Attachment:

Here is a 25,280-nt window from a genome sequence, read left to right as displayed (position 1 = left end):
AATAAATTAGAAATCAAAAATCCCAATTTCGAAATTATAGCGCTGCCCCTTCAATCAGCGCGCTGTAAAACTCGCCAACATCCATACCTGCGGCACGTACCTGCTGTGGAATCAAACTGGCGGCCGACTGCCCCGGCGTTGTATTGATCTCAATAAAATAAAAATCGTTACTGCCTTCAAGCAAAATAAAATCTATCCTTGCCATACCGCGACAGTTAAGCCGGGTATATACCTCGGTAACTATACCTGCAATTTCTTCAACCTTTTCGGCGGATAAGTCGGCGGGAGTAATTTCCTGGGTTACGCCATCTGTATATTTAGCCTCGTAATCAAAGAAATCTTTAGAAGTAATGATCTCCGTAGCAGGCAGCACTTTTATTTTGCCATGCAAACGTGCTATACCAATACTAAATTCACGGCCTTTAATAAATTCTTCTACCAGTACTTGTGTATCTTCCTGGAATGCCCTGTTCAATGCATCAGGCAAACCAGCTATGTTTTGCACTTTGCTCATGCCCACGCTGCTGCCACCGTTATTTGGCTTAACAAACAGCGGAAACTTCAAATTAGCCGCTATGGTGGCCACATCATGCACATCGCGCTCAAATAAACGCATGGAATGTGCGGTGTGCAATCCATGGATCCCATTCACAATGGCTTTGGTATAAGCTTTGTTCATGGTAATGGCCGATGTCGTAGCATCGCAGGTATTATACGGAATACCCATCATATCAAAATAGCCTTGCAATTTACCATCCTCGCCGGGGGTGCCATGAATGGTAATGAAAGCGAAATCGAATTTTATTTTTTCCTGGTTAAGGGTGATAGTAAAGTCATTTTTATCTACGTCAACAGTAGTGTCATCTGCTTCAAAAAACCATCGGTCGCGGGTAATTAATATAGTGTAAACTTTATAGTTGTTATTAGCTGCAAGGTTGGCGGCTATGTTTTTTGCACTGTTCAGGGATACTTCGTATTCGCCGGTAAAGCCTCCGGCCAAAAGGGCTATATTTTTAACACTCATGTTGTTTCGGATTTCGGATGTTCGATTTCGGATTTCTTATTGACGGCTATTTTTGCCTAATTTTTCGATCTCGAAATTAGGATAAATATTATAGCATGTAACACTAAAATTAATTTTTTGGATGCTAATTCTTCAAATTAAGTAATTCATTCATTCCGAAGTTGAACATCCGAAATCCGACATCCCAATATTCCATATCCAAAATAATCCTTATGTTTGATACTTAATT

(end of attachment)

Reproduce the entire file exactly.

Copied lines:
Here is a 25,280-nt window from a genome sequence, read left to right as displayed (position 1 = left end):
AATAAATTAGAAATCAAAAATCCCAATTTCGAAATTATAGCGCTGCCCCTTCAATCAGCGCGCTGTAAAACTCGCCAACATCCATACCTGCGGCACGTACCTGCTGTGGAATCAAACTGGCGGCCGACTGCCCCGGCGTTGTATTGATCTCAATAAAATAAAAATCGTTACTGCCTTCAAGCAAAATAAAATCTATCCTTGCCATACCGCGACAGTTAAGCCGGGTATATACCTCGGTAACTATACCTGCAATTTCTTCAACCTTTTCGGCGGATAAGTCGGCGGGAGTAATTTCCTGGGTTACGCCATCTGTATATTTAGCCTCGTAATCAAAGAAATCTTTAGAAGTAATGATCTCCGTAGCAGGCAGCACTTTTATTTTGCCATGCAAACGTGCTATACCAATACTAAATTCACGGCCTTTAATAAATTCTTCTACCAGTACTTGTGTATCTTCCTGGAATGCCCTGTTCAATGCATCAGGCAAACCAGCTATGTTTTGCACTTTGCTCATGCCCACGCTGCTGCCACCGTTATTTGGCTTAACAAACAGCGGAAACTTCAAATTAGCCGCTATGGTGGCCACATCATGCACATCGCGCTCAAATAAACGCATGGAATGTGCGGTGTGCAATCCATGGATCCCATTCACAATGGCTTTGGTATAAGCTTTGTTCATGGTAATGGCCGATGTCGTAGCATCGCAGGTATTATACGGAATACCCATCATATCAAAATAGCCTTGCAATTTACCATCCTCGCCGGGGGTGCCATGAATGGTAATGAAAGCGAAATCGAATTTTATTTTTTCCTGGTTAAGGGTGATAGTAAAGTCATTTTTATCTACGTCAACAGTAGTGTCATCTGCTTCAAAAAACCATCGGTCGCGGGTAATTAATATAGTGTAAACTTTATAGTTGTTATTAGCTGCAAGGTTGGCGGCTATGTTTTTTGCACTGTTCAGGGATACTTCGTATTCGCCGGTAAAGCCTCCGGCCAAAAGGGCTATATTTTTAACACTCATGTTGTTTCGGATTTCGGATGTTCGATTTCGGATTTCTTATTGACGGCTATTTTTGCCTAATTTTTCGATCTCGAAATTAGGATAAATATTATAGCATGTAACACTAAAATTAATTTTTTGGATGCTAATTCTTCAAATTAAGTAATTCATTCATTCCGAAGTTGAACATCCGAAATCCGACATCCCAATATTCCATATCCAAAATAATCCTTATGTTTGATACTTAATT